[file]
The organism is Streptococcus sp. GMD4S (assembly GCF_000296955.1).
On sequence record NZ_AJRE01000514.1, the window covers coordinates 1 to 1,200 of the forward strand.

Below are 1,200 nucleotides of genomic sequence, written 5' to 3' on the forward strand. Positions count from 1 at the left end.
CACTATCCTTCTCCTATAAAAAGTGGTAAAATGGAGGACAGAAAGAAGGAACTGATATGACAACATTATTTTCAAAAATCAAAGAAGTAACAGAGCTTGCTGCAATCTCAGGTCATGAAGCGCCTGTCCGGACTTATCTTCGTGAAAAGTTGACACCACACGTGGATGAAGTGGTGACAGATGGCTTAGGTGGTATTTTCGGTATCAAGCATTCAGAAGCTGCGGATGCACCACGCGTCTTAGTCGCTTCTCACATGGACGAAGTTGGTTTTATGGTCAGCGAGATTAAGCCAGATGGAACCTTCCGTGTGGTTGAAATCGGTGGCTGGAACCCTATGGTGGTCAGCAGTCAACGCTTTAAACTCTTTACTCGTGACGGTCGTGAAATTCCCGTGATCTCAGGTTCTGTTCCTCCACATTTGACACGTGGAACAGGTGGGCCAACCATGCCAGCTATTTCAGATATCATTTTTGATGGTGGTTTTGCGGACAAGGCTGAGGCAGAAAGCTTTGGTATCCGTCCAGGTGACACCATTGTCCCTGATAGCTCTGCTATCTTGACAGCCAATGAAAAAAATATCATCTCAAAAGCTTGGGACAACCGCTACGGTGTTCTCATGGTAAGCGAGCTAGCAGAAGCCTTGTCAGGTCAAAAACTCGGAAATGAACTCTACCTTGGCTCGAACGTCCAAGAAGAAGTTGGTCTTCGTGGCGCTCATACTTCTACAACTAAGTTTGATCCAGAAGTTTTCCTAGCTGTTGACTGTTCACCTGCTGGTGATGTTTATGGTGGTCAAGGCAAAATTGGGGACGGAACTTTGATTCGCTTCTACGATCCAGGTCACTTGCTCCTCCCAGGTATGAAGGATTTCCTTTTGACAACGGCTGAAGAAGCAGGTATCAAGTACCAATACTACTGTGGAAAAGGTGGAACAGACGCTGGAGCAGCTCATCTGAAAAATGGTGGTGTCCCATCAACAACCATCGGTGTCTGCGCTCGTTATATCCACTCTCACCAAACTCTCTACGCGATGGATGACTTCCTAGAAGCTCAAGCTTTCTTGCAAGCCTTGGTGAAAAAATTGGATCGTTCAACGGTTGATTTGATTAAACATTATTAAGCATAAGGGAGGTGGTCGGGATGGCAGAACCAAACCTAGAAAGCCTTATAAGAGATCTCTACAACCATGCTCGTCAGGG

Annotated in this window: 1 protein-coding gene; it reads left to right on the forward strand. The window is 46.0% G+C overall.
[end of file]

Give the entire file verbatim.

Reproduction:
The organism is Streptococcus sp. GMD4S (assembly GCF_000296955.1).
On sequence record NZ_AJRE01000514.1, the window covers coordinates 1 to 1,200 of the forward strand.

Below are 1,200 nucleotides of genomic sequence, written 5' to 3' on the forward strand. Positions count from 1 at the left end.
CACTATCCTTCTCCTATAAAAAGTGGTAAAATGGAGGACAGAAAGAAGGAACTGATATGACAACATTATTTTCAAAAATCAAAGAAGTAACAGAGCTTGCTGCAATCTCAGGTCATGAAGCGCCTGTCCGGACTTATCTTCGTGAAAAGTTGACACCACACGTGGATGAAGTGGTGACAGATGGCTTAGGTGGTATTTTCGGTATCAAGCATTCAGAAGCTGCGGATGCACCACGCGTCTTAGTCGCTTCTCACATGGACGAAGTTGGTTTTATGGTCAGCGAGATTAAGCCAGATGGAACCTTCCGTGTGGTTGAAATCGGTGGCTGGAACCCTATGGTGGTCAGCAGTCAACGCTTTAAACTCTTTACTCGTGACGGTCGTGAAATTCCCGTGATCTCAGGTTCTGTTCCTCCACATTTGACACGTGGAACAGGTGGGCCAACCATGCCAGCTATTTCAGATATCATTTTTGATGGTGGTTTTGCGGACAAGGCTGAGGCAGAAAGCTTTGGTATCCGTCCAGGTGACACCATTGTCCCTGATAGCTCTGCTATCTTGACAGCCAATGAAAAAAATATCATCTCAAAAGCTTGGGACAACCGCTACGGTGTTCTCATGGTAAGCGAGCTAGCAGAAGCCTTGTCAGGTCAAAAACTCGGAAATGAACTCTACCTTGGCTCGAACGTCCAAGAAGAAGTTGGTCTTCGTGGCGCTCATACTTCTACAACTAAGTTTGATCCAGAAGTTTTCCTAGCTGTTGACTGTTCACCTGCTGGTGATGTTTATGGTGGTCAAGGCAAAATTGGGGACGGAACTTTGATTCGCTTCTACGATCCAGGTCACTTGCTCCTCCCAGGTATGAAGGATTTCCTTTTGACAACGGCTGAAGAAGCAGGTATCAAGTACCAATACTACTGTGGAAAAGGTGGAACAGACGCTGGAGCAGCTCATCTGAAAAATGGTGGTGTCCCATCAACAACCATCGGTGTCTGCGCTCGTTATATCCACTCTCACCAAACTCTCTACGCGATGGATGACTTCCTAGAAGCTCAAGCTTTCTTGCAAGCCTTGGTGAAAAAATTGGATCGTTCAACGGTTGATTTGATTAAACATTATTAAGCATAAGGGAGGTGGTCGGGATGGCAGAACCAAACCTAGAAAGCCTTATAAGAGATCTCTACAACCATGCTCGTCAGGG

Annotated in this window: 1 protein-coding gene; it reads left to right on the forward strand. The window is 46.0% G+C overall.